The collection consists of a report from H.R. Edwards, Chief Engineer of Hammon Engineering Company to W.P. Hammon, managing
director of the Yuba Consolidated Gold Fields. Included in the report are sections on railroad possibilities and an irrigation
scheme. Appendices include a history and appraisal of the debris situation, a geologist's report, a report on hydraulic development,
and a copy of the Caminetti Act.
Gold dredging in California began in 1850 when a small river boat was fitted out as a dredge and gravel mining was attempted
above Marysville, California on the Yuba River. The first successful gold dredge in California was built in 1898 by Biggs,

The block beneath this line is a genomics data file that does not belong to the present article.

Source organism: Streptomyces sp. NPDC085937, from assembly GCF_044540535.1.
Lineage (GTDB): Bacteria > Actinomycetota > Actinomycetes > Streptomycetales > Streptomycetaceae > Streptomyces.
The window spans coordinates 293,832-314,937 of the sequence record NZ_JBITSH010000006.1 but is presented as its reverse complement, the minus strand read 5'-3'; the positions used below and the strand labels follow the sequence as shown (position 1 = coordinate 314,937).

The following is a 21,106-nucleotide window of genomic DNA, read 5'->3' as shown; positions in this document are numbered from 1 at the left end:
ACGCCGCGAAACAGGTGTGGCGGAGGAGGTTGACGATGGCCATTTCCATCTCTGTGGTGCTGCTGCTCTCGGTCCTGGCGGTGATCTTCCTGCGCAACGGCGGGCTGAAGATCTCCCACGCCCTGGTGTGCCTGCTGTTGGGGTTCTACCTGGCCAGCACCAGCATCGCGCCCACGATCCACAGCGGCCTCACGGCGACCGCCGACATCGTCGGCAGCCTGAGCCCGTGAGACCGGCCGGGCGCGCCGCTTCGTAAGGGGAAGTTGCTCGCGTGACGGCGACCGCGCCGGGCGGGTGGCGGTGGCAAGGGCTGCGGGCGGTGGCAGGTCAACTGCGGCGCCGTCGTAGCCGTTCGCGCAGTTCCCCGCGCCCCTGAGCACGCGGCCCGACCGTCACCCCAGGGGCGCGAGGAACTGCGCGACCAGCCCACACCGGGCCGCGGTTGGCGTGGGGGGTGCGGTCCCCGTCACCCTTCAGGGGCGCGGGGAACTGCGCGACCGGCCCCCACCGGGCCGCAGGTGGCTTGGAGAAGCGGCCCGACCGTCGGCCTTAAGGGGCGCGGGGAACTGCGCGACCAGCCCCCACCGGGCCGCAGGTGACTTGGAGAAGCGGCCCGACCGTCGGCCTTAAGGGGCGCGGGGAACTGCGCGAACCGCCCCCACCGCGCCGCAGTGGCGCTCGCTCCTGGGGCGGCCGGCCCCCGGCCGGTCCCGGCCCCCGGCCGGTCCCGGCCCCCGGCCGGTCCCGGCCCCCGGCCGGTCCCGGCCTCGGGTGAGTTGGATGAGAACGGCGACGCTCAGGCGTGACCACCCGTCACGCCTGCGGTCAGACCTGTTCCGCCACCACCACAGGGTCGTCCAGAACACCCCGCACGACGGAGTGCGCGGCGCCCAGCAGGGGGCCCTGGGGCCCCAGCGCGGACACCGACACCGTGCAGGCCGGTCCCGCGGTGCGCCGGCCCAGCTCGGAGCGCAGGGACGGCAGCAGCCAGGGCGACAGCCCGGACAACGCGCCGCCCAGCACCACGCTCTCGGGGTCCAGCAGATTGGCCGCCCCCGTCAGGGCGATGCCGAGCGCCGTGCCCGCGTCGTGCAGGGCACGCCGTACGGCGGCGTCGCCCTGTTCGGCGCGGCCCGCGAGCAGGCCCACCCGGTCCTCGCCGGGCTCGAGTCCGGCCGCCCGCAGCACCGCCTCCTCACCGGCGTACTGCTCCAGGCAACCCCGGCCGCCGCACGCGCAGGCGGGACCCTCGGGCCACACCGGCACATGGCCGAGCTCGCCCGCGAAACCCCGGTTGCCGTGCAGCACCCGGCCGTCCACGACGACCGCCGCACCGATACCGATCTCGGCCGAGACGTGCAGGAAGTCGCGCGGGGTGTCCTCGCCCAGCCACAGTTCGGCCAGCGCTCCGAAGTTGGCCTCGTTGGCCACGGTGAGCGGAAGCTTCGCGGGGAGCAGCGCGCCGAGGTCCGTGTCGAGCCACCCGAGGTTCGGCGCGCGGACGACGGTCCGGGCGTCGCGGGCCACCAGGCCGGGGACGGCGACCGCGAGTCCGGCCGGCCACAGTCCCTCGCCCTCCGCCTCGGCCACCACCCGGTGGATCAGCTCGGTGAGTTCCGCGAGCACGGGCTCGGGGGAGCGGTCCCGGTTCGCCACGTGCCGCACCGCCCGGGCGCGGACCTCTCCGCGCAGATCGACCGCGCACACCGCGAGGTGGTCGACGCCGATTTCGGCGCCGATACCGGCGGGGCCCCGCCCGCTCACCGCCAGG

Butte County resident Wendell P. Hammon, the "Dredger King," and his partner, Thomas Couch, a Montana mining businessman.
This first model and those that followed consisted of a floating hull, a digging ladder, an endless chain of buckets, screening
apparatus, gold-saving devices, pumps, and a stacker. The California dredge was developed from models used earlier in New
Zealand and in Montana, proving to be much more efficient than earlier one-bucket attempts.